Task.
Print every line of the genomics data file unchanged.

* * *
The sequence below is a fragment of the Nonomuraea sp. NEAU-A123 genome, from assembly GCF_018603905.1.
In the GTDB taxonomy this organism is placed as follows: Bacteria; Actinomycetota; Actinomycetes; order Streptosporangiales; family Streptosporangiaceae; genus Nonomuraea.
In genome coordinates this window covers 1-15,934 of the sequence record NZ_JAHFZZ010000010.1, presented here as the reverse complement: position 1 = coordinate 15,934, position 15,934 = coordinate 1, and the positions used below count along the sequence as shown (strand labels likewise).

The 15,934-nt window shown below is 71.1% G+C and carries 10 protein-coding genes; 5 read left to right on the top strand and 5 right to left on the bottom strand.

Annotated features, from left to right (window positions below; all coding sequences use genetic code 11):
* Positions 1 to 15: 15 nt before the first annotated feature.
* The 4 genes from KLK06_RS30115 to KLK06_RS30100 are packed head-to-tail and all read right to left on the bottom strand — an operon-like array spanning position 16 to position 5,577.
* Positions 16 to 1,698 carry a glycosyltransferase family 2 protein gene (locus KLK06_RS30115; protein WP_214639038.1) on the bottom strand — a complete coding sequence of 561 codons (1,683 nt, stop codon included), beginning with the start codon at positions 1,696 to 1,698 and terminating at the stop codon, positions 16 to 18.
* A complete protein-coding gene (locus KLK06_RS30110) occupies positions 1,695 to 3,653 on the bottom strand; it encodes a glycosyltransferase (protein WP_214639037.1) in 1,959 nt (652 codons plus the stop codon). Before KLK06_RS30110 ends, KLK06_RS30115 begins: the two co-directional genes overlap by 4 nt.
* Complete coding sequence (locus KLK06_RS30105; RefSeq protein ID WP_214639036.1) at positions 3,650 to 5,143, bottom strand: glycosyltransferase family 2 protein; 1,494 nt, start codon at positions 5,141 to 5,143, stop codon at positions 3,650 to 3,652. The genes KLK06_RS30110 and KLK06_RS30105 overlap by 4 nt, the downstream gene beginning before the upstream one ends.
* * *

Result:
The sequence below is a fragment of the Nonomuraea sp. NEAU-A123 genome, from assembly GCF_018603905.1.
In the GTDB taxonomy this organism is placed as follows: Bacteria; Actinomycetota; Actinomycetes; order Streptosporangiales; family Streptosporangiaceae; genus Nonomuraea.
In genome coordinates this window covers 1-15,934 of the sequence record NZ_JAHFZZ010000010.1, presented here as the reverse complement: position 1 = coordinate 15,934, position 15,934 = coordinate 1, and the positions used below count along the sequence as shown (strand labels likewise).

The 15,934-nt window shown below is 71.1% G+C and carries 10 protein-coding genes; 5 read left to right on the top strand and 5 right to left on the bottom strand.

Annotated features, from left to right (window positions below; all coding sequences use genetic code 11):
* Positions 1 to 15: 15 nt before the first annotated feature.
* The 4 genes from KLK06_RS30115 to KLK06_RS30100 are packed head-to-tail and all read right to left on the bottom strand — an operon-like array spanning position 16 to position 5,577.
* Positions 16 to 1,698 carry a glycosyltransferase family 2 protein gene (locus KLK06_RS30115; protein WP_214639038.1) on the bottom strand — a complete coding sequence of 561 codons (1,683 nt, stop codon included), beginning with the start codon at positions 1,696 to 1,698 and terminating at the stop codon, positions 16 to 18.
* A complete protein-coding gene (locus KLK06_RS30110) occupies positions 1,695 to 3,653 on the bottom strand; it encodes a glycosyltransferase (protein WP_214639037.1) in 1,959 nt (652 codons plus the stop codon). Before KLK06_RS30110 ends, KLK06_RS30115 begins: the two co-directional genes overlap by 4 nt.
* Complete coding sequence (locus KLK06_RS30105; RefSeq protein ID WP_214639036.1) at positions 3,650 to 5,143, bottom strand: glycosyltransferase family 2 protein; 1,494 nt, start codon at positions 5,141 to 5,143, stop codon at positions 3,650 to 3,652. The genes KLK06_RS30110 and KLK06_RS30105 overlap by 4 nt, the downstream gene beginning before the upstream one ends.